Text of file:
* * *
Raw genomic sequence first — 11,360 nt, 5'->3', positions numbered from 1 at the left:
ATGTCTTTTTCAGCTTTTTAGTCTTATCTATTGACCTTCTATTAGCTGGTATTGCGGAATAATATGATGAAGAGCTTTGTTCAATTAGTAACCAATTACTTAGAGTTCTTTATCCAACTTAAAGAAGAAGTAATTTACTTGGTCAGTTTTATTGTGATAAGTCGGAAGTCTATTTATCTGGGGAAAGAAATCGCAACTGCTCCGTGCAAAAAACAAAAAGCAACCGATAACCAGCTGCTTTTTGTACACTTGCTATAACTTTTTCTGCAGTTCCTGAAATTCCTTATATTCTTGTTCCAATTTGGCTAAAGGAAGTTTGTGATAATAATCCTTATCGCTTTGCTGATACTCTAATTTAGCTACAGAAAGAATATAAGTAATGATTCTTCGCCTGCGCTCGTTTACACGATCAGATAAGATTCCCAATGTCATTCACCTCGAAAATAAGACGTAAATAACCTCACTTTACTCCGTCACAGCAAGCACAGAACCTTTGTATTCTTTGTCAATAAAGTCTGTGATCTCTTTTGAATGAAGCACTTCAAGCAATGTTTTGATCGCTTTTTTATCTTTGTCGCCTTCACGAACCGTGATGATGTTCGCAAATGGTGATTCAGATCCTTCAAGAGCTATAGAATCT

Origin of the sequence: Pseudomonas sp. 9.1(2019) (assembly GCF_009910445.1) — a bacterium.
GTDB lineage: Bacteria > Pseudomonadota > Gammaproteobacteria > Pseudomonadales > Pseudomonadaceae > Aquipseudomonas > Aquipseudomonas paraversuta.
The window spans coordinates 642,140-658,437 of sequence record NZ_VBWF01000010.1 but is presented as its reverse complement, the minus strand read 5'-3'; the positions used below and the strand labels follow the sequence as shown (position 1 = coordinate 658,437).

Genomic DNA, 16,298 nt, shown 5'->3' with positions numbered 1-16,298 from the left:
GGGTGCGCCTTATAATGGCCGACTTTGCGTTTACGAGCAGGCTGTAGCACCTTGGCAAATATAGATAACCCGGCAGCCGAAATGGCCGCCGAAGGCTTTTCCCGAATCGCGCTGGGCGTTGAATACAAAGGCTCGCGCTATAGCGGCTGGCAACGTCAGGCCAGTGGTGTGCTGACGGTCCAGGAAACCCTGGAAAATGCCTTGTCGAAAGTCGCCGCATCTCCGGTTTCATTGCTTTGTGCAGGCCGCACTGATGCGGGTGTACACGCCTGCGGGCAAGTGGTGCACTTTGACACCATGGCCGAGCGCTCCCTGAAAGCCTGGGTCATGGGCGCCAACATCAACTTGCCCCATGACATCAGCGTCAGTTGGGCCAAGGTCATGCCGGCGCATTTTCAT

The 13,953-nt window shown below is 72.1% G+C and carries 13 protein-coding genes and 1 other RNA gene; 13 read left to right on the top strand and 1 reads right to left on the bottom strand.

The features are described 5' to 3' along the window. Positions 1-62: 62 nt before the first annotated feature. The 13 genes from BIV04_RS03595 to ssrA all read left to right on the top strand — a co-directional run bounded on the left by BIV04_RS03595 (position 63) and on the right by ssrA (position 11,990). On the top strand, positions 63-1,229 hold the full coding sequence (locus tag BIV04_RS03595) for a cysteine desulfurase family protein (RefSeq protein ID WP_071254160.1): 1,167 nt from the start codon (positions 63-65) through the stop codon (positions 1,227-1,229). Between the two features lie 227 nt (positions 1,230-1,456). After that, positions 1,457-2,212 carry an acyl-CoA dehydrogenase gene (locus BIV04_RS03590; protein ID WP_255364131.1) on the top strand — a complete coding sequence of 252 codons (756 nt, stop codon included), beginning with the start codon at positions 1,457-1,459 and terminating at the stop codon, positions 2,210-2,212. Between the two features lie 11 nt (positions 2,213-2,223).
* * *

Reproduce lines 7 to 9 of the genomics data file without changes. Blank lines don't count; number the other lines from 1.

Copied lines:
GGGTGCGCCTTATAATGGCCGACTTTGCGTTTACGAGCAGGCTGTAGCACCTTGGCAAATATAGATAACCCGGCAGCCGAAATGGCCGCCGAAGGCTTTTCCCGAATCGCGCTGGGCGTTGAATACAAAGGCTCGCGCTATAGCGGCTGGCAACGTCAGGCCAGTGGTGTGCTGACGGTCCAGGAAACCCTGGAAAATGCCTTGTCGAAAGTCGCCGCATCTCCGGTTTCATTGCTTTGTGCAGGCCGCACTGATGCGGGTGTACACGCCTGCGGGCAAGTGGTGCACTTTGACACCATGGCCGAGCGCTCCCTGAAAGCCTGGGTCATGGGCGCCAACATCAACTTGCCCCATGACATCAGCGTCAGTTGGGCCAAGGTCATGCCGGCGCATTTTCAT

The 13,953-nt window shown below is 72.1% G+C and carries 13 protein-coding genes and 1 other RNA gene; 13 read left to right on the top strand and 1 reads right to left on the bottom strand.

The features are described 5' to 3' along the window. Positions 1-62: 62 nt before the first annotated feature. The 13 genes from BIV04_RS03595 to ssrA all read left to right on the top strand — a co-directional run bounded on the left by BIV04_RS03595 (position 63) and on the right by ssrA (position 11,990). On the top strand, positions 63-1,229 hold the full coding sequence (locus tag BIV04_RS03595) for a cysteine desulfurase family protein (RefSeq protein ID WP_071254160.1): 1,167 nt from the start codon (positions 63-65) through the stop codon (positions 1,227-1,229). Between the two features lie 227 nt (positions 1,230-1,456). After that, positions 1,457-2,212 carry an acyl-CoA dehydrogenase gene (locus BIV04_RS03590; protein ID WP_255364131.1) on the top strand — a complete coding sequence of 252 codons (756 nt, stop codon included), beginning with the start codon at positions 1,457-1,459 and terminating at the stop codon, positions 2,210-2,212. Between the two features lie 11 nt (positions 2,213-2,223).